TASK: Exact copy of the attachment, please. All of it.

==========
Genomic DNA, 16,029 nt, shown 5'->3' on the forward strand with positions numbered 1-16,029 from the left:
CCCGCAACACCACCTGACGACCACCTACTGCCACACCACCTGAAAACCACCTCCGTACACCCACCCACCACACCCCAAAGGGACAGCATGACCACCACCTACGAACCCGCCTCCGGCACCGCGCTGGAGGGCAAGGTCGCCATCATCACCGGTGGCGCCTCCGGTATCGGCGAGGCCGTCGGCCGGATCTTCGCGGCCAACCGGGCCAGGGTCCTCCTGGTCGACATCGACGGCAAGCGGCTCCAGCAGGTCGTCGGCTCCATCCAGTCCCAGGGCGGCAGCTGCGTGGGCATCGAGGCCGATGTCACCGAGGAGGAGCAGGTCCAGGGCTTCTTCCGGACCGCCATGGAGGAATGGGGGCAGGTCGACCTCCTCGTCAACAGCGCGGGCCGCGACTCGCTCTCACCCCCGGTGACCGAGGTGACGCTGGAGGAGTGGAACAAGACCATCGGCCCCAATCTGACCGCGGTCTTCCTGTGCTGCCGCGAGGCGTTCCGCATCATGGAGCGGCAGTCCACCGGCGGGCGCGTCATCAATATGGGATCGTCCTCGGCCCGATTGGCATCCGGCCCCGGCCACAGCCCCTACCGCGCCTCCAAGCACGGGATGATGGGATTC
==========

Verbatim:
Genomic DNA, 16,029 nt, shown 5'->3' on the forward strand with positions numbered 1-16,029 from the left:
CCCGCAACACCACCTGACGACCACCTACTGCCACACCACCTGAAAACCACCTCCGTACACCCACCCACCACACCCCAAAGGGACAGCATGACCACCACCTACGAACCCGCCTCCGGCACCGCGCTGGAGGGCAAGGTCGCCATCATCACCGGTGGCGCCTCCGGTATCGGCGAGGCCGTCGGCCGGATCTTCGCGGCCAACCGGGCCAGGGTCCTCCTGGTCGACATCGACGGCAAGCGGCTCCAGCAGGTCGTCGGCTCCATCCAGTCCCAGGGCGGCAGCTGCGTGGGCATCGAGGCCGATGTCACCGAGGAGGAGCAGGTCCAGGGCTTCTTCCGGACCGCCATGGAGGAATGGGGGCAGGTCGACCTCCTCGTCAACAGCGCGGGCCGCGACTCGCTCTCACCCCCGGTGACCGAGGTGACGCTGGAGGAGTGGAACAAGACCATCGGCCCCAATCTGACCGCGGTCTTCCTGTGCTGCCGCGAGGCGTTCCGCATCATGGAGCGGCAGTCCACCGGCGGGCGCGTCATCAATATGGGATCGTCCTCGGCCCGATTGGCATCCGGCCCCGGCCACAGCCCCTACCGCGCCTCCAAGCACGGGATGATGGGATTC